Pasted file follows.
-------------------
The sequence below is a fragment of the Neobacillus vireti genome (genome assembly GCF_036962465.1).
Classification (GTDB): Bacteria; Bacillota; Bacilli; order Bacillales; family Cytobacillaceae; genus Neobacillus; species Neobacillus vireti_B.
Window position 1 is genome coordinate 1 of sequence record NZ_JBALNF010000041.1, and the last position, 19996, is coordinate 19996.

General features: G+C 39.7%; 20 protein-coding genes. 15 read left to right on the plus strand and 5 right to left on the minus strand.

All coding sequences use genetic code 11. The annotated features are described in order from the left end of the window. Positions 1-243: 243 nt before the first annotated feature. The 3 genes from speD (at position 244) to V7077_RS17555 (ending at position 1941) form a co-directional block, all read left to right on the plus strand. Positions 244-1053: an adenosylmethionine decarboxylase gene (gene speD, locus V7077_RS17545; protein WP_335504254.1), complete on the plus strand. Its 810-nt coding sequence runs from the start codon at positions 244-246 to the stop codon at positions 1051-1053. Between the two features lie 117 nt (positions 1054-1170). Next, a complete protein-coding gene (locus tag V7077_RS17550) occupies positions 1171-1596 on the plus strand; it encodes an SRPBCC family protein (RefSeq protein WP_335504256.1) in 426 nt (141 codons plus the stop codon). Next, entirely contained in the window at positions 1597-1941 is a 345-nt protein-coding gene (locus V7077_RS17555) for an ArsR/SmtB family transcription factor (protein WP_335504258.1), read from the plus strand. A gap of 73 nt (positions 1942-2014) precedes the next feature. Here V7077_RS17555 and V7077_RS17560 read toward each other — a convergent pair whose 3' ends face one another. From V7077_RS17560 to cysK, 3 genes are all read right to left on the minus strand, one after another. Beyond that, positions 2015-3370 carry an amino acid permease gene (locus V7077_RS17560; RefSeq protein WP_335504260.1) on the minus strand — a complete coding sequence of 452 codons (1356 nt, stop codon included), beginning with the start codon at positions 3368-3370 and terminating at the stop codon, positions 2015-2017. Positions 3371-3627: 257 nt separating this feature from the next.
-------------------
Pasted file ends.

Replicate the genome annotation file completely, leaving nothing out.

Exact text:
The sequence below is a fragment of the Neobacillus vireti genome (genome assembly GCF_036962465.1).
Classification (GTDB): Bacteria; Bacillota; Bacilli; order Bacillales; family Cytobacillaceae; genus Neobacillus; species Neobacillus vireti_B.
Window position 1 is genome coordinate 1 of sequence record NZ_JBALNF010000041.1, and the last position, 19996, is coordinate 19996.

General features: G+C 39.7%; 20 protein-coding genes. 15 read left to right on the plus strand and 5 right to left on the minus strand.

All coding sequences use genetic code 11. The annotated features are described in order from the left end of the window. Positions 1-243: 243 nt before the first annotated feature. The 3 genes from speD (at position 244) to V7077_RS17555 (ending at position 1941) form a co-directional block, all read left to right on the plus strand. Positions 244-1053: an adenosylmethionine decarboxylase gene (gene speD, locus V7077_RS17545; protein WP_335504254.1), complete on the plus strand. Its 810-nt coding sequence runs from the start codon at positions 244-246 to the stop codon at positions 1051-1053. Between the two features lie 117 nt (positions 1054-1170). Next, a complete protein-coding gene (locus tag V7077_RS17550) occupies positions 1171-1596 on the plus strand; it encodes an SRPBCC family protein (RefSeq protein WP_335504256.1) in 426 nt (141 codons plus the stop codon). Next, entirely contained in the window at positions 1597-1941 is a 345-nt protein-coding gene (locus V7077_RS17555) for an ArsR/SmtB family transcription factor (protein WP_335504258.1), read from the plus strand. A gap of 73 nt (positions 1942-2014) precedes the next feature. Here V7077_RS17555 and V7077_RS17560 read toward each other — a convergent pair whose 3' ends face one another. From V7077_RS17560 to cysK, 3 genes are all read right to left on the minus strand, one after another. Beyond that, positions 2015-3370 carry an amino acid permease gene (locus V7077_RS17560; RefSeq protein WP_335504260.1) on the minus strand — a complete coding sequence of 452 codons (1356 nt, stop codon included), beginning with the start codon at positions 3368-3370 and terminating at the stop codon, positions 2015-2017. Positions 3371-3627: 257 nt separating this feature from the next.